Home > .NET 2.0, C# 2.0, Visual Studio > Event Handling made even easier

Event Handling made even easier

November 29, 2007

Event Handling Made Easy is my favorite post I’ve written. Mostly, because I’m lazy and I have a bad memory. I love events, but I find it difficult to remember all the bits and pieces in my head, so I wrote the post to give me some documentation.

NOTE: the following feature is NOT new: it has been available since .NET 2.0, but I learned about it while examining the new features in 2008.

I recently came across the EventHandler<T> generic delegate. In this case, T represents any EventArgs object, so when you create your custom EventArgs class just make sure that you inherit from EventArgs. Now, when you register the Event Handler with the object, you reference EventHandler<T> instead of your custom event name:

// registering EventHandler<T>
person.MaritalStatusChangedEvent +=new EventHandler<MaritalStatusChangedEventArgs<(person_MaritalStatusChangedEvent);

This approach buys us a couple of things. First, it means you no longer need to declare a public delegate to define the EventHandler signature. Instead, in your class, you simply declare a public EventHandler<CustomEventArgs> CustomEventName. I don’t know about you, but anytime I can avoid using “delegate” I get a smile on my face! Also, it means that event registration code is a little more standardized, and is syntactically a little nicer.

So here is the whole process, revisited and updated:

Step 1: Create our custom EventArgs class. Be sure it inherits from EventArgs.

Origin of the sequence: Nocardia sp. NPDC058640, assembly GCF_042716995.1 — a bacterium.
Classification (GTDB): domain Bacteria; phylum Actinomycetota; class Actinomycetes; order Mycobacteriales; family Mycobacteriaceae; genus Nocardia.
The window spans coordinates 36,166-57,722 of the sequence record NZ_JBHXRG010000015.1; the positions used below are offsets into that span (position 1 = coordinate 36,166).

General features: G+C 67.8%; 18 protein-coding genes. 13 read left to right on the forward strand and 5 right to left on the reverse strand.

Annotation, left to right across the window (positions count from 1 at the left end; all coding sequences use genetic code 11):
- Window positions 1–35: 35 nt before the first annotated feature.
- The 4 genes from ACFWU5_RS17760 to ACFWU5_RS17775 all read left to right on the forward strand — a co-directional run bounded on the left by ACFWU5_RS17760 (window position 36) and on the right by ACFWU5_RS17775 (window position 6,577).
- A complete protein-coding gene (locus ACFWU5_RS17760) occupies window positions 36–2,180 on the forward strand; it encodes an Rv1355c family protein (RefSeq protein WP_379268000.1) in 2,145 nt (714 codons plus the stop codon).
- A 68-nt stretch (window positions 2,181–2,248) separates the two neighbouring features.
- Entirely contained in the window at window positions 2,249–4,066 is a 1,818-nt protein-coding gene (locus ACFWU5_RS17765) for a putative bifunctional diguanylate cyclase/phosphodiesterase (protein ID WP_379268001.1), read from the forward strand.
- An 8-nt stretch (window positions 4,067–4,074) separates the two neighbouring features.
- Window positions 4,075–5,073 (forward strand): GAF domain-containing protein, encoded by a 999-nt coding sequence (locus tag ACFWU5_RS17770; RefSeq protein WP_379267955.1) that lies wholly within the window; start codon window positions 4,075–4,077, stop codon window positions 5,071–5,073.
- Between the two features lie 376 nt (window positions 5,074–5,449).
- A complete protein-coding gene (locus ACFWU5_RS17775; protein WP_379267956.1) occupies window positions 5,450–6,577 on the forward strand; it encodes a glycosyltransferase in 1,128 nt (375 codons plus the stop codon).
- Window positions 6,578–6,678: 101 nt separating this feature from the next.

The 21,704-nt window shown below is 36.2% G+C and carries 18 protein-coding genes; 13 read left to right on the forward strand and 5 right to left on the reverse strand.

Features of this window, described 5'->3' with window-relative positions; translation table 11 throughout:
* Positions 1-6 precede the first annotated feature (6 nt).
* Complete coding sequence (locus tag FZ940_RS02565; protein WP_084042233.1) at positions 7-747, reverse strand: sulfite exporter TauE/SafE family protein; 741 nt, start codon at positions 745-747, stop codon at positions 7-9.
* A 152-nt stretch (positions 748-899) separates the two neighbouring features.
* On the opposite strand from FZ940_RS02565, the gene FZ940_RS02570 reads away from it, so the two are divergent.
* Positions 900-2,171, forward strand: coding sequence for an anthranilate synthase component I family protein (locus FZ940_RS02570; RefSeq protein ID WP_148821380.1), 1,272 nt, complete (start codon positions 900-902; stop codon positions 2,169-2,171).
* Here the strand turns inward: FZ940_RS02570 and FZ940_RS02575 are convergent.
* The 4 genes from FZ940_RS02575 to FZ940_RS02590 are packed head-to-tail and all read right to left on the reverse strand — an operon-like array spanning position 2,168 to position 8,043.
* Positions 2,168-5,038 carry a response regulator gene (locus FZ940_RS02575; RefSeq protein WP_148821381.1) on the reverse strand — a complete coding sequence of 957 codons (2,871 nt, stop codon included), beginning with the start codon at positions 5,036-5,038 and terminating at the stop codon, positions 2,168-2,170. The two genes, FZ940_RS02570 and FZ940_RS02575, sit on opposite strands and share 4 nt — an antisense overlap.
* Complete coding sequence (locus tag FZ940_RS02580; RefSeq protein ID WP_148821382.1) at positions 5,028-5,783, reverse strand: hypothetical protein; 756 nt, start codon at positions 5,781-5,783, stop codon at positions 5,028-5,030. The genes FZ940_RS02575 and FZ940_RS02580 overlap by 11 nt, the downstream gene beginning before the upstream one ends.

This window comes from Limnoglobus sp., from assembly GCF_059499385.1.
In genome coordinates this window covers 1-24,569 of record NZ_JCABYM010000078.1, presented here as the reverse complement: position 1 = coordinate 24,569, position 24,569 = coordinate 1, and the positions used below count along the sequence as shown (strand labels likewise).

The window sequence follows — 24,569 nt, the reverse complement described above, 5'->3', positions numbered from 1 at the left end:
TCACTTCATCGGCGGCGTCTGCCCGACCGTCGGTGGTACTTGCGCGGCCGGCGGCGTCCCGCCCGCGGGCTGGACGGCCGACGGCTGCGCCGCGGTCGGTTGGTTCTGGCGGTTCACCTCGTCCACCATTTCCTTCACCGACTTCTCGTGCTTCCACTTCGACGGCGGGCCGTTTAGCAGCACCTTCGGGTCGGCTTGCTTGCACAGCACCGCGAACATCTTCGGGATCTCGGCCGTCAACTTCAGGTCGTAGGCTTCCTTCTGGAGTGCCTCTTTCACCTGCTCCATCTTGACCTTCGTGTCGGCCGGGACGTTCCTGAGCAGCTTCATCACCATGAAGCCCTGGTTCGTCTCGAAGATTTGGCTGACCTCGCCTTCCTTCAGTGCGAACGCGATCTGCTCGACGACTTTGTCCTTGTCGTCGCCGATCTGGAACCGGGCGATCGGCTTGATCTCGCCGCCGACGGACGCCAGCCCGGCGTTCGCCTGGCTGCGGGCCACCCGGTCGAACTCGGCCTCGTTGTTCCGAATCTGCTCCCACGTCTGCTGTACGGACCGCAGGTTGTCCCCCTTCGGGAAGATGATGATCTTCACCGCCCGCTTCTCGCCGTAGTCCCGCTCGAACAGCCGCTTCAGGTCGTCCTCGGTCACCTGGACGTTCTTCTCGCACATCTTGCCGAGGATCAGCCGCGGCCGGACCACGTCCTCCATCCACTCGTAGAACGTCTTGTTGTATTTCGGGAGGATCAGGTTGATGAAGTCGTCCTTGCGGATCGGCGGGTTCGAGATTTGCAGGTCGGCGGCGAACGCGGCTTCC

class MaritalStatusChangedEventArgs : EventArgs
{
    public readonly string Message;
    public MaritalStatusChangedEventArgs(string message)
    {
        Message = message;
    }
}

Step 2: Define the EventHandler<T> in the firing class.

// Generic EventHandle<T> delegate definition
public event EventHandler<MaritalStatusChangedEventArgs> MaritalStatusChangedEvent;

Step 3: Fire the Event.

// No change here
if (MaritalStatusChangedEvent != null)
{
    MaritalStatusChangedEvent(this, new MaritalStatusChangedEventArgs("Marital Status is now " + _maritalStatus));
}

Step 4: Register the EventHandler<T> listener.

// Use the EventHandler<T> format when registering
person.MaritalStatusChangedEvent +=new EventHandler<MaritalStatusChangedEventArgs>(person_MaritalStatusChangedEvent);

When you register the Event listener, Visual Studio will help out by offering to stub out the listening method. Just hit tab when prompted and it will insert the method stub for you and place your cursor inside the method. Naturally, it throws our old friend NotImplementedException. This is a nice little addition that means less coding for you!

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Categories: .NET 2.0, C# 2.0, Visual Studio
  1. Keith Patterson
    September 5, 2008 at 1:11 pm

    Joel,

    Just a quick note to say thanx for the presentation on custom events @ RVNUG last night.

    I came in to work this AM and proceeded to convert it to VB (what I work in just about all the time) and have put it away in my little toolbox area.

    I look forward to hearing about your adventures in printing.

    Keith

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